For that woman, that meant that when the truth of the Gospel, the truth of the Bible, the truth of Jesus’ Lordship were at stake, Christians won’t attack, but they also won’t budge from their good confession. They will proclaim the grace of God given only in Jesus Christ. 

They will proclaim the truth about sin and the truth about the common human need for repentance and for the new life only Christ can give. 

And they will do that even if it makes others upset with them, father against son, mother against daughter, just as Jesus says. 

We might add that they'll do so even if it causes disagreement between church member and church member.

Those who believe in Jesus have peace with God. Yet not all people who hear the good news of new life for those who believe in Christ experience God's peace. They refuse to believe in Jesus. They refuse His peace.

So, peace isn’t yet a fully accomplished fact in this fallen, world. Our peace as believers in Jesus comes from the fact that one day, Jesus will return, closing the curtain on the life of this planet, judging the living and the dead--those who have turned from sin and trusted in Him as their God will live eternally with God, those who haven’t repented or trust in Christ will be condemned and separated from God.

Only then will the kingdom of God will be fully and finally perfected in what the book of Revelation calls “a new heaven and a new earth.” Only then will the peace Jesus came to bring be fully realized.

Until that time, even in the midst of the chaos, sin, and death of this world--in the midst of the chaos, sin, and death that roils inside each of us--and even in the face of opposition from all quarters, believers in Christ experience what the Bible calls a “peace that surpasses understanding,” a peace insusceptible to empirical proof, but a peace nonetheless experienced by anyone who knows that Jesus will never allow any who trust in Him to be taken from Him.

“Peace I leave with you,” Jesus once said to His first disciples--and went on: “My peace I give to you; not as the world gives do I give to you...”

We believe that Jesus Christ is the “Prince of peace,” the One Who has come to bring peace to us, even if violent, hateful people refuse His peace and even if others treat us with hostility, misunderstanding, or hatred. Even in these circumstances, even in the moment of death, we have peace with God because of Jesus.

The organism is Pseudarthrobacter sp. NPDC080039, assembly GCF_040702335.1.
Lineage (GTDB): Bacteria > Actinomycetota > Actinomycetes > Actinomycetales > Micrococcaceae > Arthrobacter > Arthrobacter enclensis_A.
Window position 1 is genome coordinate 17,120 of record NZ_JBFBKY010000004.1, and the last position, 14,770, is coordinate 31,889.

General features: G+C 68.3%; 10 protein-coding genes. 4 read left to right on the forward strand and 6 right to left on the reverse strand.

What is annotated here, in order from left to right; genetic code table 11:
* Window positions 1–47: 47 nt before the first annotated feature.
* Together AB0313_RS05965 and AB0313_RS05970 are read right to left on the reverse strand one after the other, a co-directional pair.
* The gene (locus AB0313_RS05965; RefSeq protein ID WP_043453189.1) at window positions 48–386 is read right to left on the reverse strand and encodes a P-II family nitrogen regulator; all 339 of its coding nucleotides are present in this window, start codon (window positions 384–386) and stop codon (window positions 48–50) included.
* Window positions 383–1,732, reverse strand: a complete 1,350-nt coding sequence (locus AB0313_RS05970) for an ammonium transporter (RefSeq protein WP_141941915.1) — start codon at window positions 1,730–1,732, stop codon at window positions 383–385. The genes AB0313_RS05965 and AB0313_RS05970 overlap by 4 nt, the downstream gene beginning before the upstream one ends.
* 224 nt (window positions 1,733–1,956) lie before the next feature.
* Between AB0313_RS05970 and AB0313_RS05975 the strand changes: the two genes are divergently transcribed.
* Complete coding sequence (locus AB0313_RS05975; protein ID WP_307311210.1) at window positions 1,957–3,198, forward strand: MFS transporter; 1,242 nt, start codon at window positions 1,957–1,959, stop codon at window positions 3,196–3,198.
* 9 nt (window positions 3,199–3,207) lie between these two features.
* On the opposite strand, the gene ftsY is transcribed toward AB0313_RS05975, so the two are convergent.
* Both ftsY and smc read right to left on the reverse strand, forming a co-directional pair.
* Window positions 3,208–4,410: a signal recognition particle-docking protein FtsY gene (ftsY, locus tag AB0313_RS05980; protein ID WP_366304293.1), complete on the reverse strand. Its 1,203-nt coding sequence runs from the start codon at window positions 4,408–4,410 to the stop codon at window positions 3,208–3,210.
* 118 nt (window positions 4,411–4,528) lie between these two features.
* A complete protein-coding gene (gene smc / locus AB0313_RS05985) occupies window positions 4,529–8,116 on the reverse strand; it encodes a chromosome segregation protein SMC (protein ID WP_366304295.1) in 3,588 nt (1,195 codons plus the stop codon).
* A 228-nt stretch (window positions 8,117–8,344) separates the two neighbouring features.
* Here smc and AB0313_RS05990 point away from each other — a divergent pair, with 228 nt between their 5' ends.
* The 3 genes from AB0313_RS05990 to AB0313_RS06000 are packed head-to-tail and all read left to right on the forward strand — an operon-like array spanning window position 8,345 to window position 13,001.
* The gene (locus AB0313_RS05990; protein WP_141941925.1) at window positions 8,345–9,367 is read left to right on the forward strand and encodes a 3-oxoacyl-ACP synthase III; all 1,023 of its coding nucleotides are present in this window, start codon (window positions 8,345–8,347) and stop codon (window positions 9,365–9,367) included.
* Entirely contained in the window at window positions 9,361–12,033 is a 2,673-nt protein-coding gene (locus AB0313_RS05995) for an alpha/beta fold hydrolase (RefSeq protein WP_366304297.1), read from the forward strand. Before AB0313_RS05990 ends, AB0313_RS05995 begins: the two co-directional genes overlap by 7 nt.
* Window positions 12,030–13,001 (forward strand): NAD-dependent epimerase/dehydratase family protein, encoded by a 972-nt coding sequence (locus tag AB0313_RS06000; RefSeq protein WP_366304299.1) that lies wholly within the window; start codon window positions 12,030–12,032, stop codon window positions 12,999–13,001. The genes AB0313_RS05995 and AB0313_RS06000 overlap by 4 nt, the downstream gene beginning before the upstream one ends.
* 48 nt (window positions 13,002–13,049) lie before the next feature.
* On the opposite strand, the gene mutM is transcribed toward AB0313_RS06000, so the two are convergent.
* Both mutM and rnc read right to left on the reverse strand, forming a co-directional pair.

We may find momentary peace and happiness in the sins this world offers. People may enjoy (and should enjoy) the beauties of this world.

But real peace, the peace of God, stays with us even when our lives are going crazy. The peace of God can belong to us even when, like Job, we endure multiple tragedies and our family and friends tell us that we must have done something wrong or that we’re naive to hold onto a God Who lets bad things happen to us in a bad world. The peace of God belongs to us even, when, like our sisters and brothers in Christ in places like Egypt, Ethiopia, and South Sudan, we face persecution, thuggery, and violence. Even then, we still have the peace of God as we hold on tightly to the God we know in Jesus Christ.

A sinful world today rejects Jesus and those who follow Him as much as a sinful world two thousand years ago once rejected Jesus and put Him on a cross. But whether being a Christian is in fashion as it once was or is out of fashion as it is in America today, doesn’t matter. Whether the world or unbelieving Christians--wolves in sheep’s clothing--will live in peace with God’s people who trust themselves, their sins, their pasts, their present, and their futures to Christ alone, the people who do trust in Christ alone will always have peace.

Life daily presents us with a stark choice between peace with the world or peace with God through Christ. Blessed, eternally blessed, are those who choose Christ’s peace. May that be our choice always! Amen